Finally now we are on the road and on a roll!” To this Santhosh adds, “Once she was better, we trained for two months before we started our journey. We used to cycle 40 km per day and since we are not participating in an endurance race, we didn’t have to worry about our speed or time.
Our aim is to be fit and we don’t follow any diet. We eat before we get hungry and keep ourselves hydrated. Initially we used to cover 40-60 kms per day. Now we cover around 125 kms per day. We just have to take care of the climate and the terrain we are riding on. As for road guides, we prefer local people rather than maps.”
“On the road, whoever saw us had a big smile and we loved their curiosity towards our tandem. Many of them stopped us while riding, wanting to know more about the cycle and us. We are able to connect to people and it is the best way to travel around India,” says Santhosh. “Whenever we go to schools, we just walk into one and talk to the principal. When we were in Mumbai, schools and principals were very forthcoming and they really appreciated our efforts. Only once did a school say no to us, as they were busy with examinations. We have been going to schools and colleges teaching ballroom dancing as well as talking about suicide, telling them that death is not the solution for any problem. Our talk is for 20 minutes and the next 20 minutes is an interactive session. We visit at least one school and one college at every town, we stay in. Also, we prefer smaller groups of students as it’s easier to interact. In our interactive sessions, students themselves come up with solutions and answers.” says Akshatha.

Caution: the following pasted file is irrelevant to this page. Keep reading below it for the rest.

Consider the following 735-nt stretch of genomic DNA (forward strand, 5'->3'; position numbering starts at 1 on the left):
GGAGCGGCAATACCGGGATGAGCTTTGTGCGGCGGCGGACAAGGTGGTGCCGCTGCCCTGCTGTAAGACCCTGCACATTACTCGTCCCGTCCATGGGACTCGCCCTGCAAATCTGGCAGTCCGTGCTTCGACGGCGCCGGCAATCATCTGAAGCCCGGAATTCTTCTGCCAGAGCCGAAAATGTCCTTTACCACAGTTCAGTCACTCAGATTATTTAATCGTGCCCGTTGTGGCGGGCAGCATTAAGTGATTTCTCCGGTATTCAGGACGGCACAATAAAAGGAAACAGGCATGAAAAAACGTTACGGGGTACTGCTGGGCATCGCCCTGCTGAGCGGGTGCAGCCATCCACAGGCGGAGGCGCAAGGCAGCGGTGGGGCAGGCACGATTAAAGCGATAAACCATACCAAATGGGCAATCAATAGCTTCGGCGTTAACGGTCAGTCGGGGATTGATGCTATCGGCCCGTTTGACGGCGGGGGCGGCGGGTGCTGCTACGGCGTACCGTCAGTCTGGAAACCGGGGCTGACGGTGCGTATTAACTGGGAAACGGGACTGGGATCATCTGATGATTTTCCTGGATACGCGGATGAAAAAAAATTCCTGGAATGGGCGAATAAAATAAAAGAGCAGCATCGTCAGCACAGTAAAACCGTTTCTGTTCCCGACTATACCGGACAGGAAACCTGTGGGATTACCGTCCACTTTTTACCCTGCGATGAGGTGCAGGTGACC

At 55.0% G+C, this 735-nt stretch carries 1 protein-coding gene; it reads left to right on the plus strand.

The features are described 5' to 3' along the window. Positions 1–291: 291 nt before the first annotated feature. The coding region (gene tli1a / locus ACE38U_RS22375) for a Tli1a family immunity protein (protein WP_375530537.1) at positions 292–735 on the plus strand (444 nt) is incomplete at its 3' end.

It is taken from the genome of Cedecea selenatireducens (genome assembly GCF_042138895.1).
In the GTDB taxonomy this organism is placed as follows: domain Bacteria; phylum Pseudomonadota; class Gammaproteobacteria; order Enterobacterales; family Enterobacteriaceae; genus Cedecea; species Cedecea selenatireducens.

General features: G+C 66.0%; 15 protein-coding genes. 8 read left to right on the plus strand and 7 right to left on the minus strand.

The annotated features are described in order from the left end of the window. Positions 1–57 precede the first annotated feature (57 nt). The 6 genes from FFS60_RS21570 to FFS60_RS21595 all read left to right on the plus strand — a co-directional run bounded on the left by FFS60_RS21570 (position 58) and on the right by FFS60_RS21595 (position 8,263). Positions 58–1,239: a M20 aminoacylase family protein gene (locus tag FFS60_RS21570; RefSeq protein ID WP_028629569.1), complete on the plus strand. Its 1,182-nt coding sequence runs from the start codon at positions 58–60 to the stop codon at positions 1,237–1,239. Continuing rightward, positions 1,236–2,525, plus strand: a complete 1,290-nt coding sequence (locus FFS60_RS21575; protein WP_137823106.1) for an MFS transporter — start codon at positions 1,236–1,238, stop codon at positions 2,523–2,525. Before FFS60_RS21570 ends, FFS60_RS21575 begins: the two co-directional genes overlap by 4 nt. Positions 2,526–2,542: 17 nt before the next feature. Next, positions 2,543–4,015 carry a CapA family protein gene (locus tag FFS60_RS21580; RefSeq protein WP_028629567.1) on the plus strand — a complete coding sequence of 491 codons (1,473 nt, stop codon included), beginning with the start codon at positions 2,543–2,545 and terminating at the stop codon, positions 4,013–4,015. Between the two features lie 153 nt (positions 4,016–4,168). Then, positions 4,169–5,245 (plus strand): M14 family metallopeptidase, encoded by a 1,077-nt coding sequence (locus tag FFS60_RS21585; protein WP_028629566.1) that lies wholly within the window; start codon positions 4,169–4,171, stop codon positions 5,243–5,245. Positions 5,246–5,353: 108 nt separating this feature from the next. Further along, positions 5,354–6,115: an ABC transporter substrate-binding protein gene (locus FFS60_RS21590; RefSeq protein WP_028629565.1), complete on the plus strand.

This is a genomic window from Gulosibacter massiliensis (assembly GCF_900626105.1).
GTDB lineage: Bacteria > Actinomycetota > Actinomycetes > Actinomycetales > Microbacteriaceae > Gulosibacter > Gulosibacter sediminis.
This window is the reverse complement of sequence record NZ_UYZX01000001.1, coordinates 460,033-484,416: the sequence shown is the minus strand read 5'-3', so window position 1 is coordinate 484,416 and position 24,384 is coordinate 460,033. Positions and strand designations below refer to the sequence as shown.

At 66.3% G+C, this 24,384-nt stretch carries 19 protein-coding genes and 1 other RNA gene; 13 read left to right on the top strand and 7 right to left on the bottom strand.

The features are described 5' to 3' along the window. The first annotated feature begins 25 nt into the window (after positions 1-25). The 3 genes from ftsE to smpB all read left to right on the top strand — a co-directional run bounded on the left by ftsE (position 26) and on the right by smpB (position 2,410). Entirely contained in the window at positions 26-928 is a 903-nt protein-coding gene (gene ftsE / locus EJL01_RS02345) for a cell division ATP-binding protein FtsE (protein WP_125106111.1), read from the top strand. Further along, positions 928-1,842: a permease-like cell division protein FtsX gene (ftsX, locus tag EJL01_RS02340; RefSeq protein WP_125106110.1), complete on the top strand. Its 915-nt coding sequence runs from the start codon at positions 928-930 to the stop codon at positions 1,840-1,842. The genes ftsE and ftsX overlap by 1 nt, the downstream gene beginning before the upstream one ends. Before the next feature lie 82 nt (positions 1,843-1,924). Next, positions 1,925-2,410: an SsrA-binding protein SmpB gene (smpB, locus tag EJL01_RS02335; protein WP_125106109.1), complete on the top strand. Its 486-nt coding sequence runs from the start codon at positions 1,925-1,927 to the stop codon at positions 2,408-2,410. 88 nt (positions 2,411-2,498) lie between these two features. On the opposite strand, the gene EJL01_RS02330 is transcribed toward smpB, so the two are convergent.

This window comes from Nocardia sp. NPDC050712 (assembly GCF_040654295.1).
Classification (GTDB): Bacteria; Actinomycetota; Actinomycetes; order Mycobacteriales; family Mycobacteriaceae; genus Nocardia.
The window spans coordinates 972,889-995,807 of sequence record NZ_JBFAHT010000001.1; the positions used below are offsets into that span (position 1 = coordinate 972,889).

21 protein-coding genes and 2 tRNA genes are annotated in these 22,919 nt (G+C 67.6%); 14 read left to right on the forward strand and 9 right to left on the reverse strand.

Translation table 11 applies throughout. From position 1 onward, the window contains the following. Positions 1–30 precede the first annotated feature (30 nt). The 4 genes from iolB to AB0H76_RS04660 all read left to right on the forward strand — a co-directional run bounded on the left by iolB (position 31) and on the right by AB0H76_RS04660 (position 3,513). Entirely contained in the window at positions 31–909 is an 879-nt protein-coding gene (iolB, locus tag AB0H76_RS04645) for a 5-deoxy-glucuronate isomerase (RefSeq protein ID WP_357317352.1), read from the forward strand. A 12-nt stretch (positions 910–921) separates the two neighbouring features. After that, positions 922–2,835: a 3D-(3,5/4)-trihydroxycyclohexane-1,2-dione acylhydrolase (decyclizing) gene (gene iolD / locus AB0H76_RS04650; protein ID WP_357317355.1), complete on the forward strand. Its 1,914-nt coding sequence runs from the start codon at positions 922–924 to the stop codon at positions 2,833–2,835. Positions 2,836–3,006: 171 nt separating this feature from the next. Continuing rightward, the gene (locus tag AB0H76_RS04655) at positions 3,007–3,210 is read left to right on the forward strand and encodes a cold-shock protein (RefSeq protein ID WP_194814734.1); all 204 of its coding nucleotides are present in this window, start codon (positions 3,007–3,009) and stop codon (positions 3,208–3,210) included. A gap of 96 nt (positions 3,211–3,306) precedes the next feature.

Both Santhosh and Akshatha agree that suicide among youth is a topic that should be discussed time and again. They prefer conducting their classes with students of standard eight and nine, as they are under immense pressure. The couple was in Mumbai for 20 days earlier this month, and they were teaching across schools in Goregaon, Navi Mumbai and Khar. Their message touches a chord and they generally have their food and accommodation taken care of by families in the cities they visit. Akshatha says, “On our trips, we love to stay with families who are willing to host us. We usually get new contacts from friends and well wishers for the places we are going next. Also, this trip is self funded, we earn on the way, wherever we get an opportunity to teach dance in schools. We ask the schools to contribute how much ever they feel like. We don’t want to have a fixed charge.”